Early indications point to natural gas development having a positive impact on state tax collections in counties in Pennsylvania’s Marcellus Shale region, according to an analysis by Pennsylvania State University researchers.
“Because it’s still early in the development of Marcellus Shale, there’s a lot we can’t know yet about its long-term economic impact,” said agricultural economics professor Timothy Kelsey, who co-authored the new study. “However, state tax collection information gathered by the Pennsylvania Department of Revenue can provide insight into the short-run economic and tax implications of gas development.”
“Marcellus Shale and Local Collection of State Taxes: What the 2011 Pennsylvania Tax Data Say,” was published by the university’s Center for Economic and Community Development within the College of Agricultural Sciences. The report, which updates a similar analysis done last year using 2010 data, looked at county-level state tax collections from 2007 to 2011 and analyzed the information in the context of local natural gas activity.
“The data continue to show distinct differences between counties with Marcellus Shale gas drilling and those without,” Kelsey noted. He and co-author Charles Costanzo, an undergraduate student, used information obtained from the Pennsylvania Department of Environmental Protection and categorized the state counties based on the number of Marcellus Shale gas wells drilled during the study years. Changes in state tax collections within each county were calculated, and the average change within each category also was calculated.
The data suggested that “significant effects are seen in state sales tax collections, which reflect the level of retail activity in a county,” according to the report. The data indicate sales tax collections in counties with more Marcellus development continued to outperform collections in counties with less or no Marcellus activity.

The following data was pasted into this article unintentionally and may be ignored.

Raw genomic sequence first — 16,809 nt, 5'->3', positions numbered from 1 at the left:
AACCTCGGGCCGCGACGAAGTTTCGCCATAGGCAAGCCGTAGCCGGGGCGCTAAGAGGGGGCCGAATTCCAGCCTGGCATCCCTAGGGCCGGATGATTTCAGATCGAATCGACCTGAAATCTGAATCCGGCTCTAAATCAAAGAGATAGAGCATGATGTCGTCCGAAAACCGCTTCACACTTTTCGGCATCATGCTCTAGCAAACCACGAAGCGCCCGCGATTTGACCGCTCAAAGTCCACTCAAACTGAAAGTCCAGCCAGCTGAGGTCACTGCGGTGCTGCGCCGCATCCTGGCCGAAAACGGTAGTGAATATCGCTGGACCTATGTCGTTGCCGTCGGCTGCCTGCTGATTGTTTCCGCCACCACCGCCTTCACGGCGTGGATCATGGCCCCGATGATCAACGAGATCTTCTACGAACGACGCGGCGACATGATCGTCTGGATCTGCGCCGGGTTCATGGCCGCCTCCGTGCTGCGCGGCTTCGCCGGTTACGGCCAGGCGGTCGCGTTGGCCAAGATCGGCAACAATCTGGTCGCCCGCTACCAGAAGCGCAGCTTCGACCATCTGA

“For example, sales tax collections in counties with 150 or more Marcellus wells drilled between 2007 and 2011 rose an average of nearly 24% during those years, compared to an average decrease of about 5% in counties with no Marcellus activity,” Kelsey said. “Sales tax collections dropped in only three of the 23 counties with more than 10 Marcellus wells, compared to decreases in 22 of the 32 counties with no Marcellus Shale drilling.”
The increases were particularly dramatic in big producing counties: Bradford (50.8%), Greene (31.4%) and Susquehanna (27.4%), which are three of the top six counties in the number of Marcellus gas wells. “The data support anecdotes we hear about Marcellus development increasing local retail activity,” said Kelsey.
State realty transfer taxes, a 1% levy on the sale of real estate, also were examined. Changes in this revenue may result from changes in the average value of properties sold, changes in the number of transactions, or a combination of both factors. Collections from 2007 to 2011 fell across Pennsylvania, in part because of the national collapse in housing. However, counties with Marcellus drilling activity “appeared to be somewhat buffered from the housing downturn, generally exceeding the statewide average,” according to the report’s authors.